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NATURE'S ORACLE by Ullica Segerstrale


A Life of W.D. Hamilton

by Ullica Segerstrale

Pub Date: March 1st, 2013
ISBN: 978-0-19-860727-4
Publisher: Oxford Univ.

Biography of W.D. Hamilton (1936–2000), a revolutionary thinker and scientist whose outlier methods and ideas isolated him from the scientific establishment; he would later be vindicated as a brilliant contributor to evolutionary biology.

For all of Darwin's brilliance, his theories were incomplete: Tricky concepts like altruism and kin selection—even Richard Dawkins' "selfish gene"—were left for future generations to unravel. Hamilton, a mathematician and evolutionary biologist, spent his life in passionate pursuit of clues as to why evolution operates to ensure the survival of the genes of an organism and not the survival of the organism itself. By 1964, while still a graduate student, Hamilton had worked out an elegant mathematical solution, but he struggled to get his peers to see its innovation and prescience. Hamilton struggled to conform to institutional practices and persisted in pursuing unpopular truths he felt were paramount to scientific progress. The result is a body of work rich with insight, and since his death, his work has since been hailed as yielding critical insights to theories of animal altruism. Segerstrale (Defenders of the Truth: The Battle for Science in the Sociobiology Debate and Beyond, 2000, etc.) provides a uniquely personal account of Hamilton's adventurous and iconoclastic life, drawing from a rich collection of papers, correspondence, and interviews with family members and colleagues. Her nuanced, linear storytelling reveals a man of complicated genius unusually attuned to the entanglements of science and ethics. Throughout his career, Hamilton traveled across the world, and his experiences with different cultures and creatures had a profound effect on his philosophy. He spent time in the Congo collecting data to support the polio vaccine theory of the origin of AIDS, an issue few others dared broach due to its controversial social and medical implications. The author brings to light the courageous and empathetic character behind the misunderstood and retrospectively appreciated scientist.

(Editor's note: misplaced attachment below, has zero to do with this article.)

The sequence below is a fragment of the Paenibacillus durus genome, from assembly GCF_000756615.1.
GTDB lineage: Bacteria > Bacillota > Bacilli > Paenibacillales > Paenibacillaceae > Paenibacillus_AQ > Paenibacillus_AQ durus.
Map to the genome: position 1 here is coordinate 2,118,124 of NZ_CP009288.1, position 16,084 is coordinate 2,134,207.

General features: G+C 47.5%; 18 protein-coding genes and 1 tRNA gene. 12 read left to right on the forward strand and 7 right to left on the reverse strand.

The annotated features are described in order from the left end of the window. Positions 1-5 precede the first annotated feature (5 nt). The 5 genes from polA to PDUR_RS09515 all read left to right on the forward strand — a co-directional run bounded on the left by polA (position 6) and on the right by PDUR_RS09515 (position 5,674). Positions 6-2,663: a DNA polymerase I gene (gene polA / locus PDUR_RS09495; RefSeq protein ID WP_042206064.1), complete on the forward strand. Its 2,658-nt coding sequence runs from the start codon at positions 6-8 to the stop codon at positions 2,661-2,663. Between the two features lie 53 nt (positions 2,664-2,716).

A carefully written and surprising biography of one of science's unsung heroes.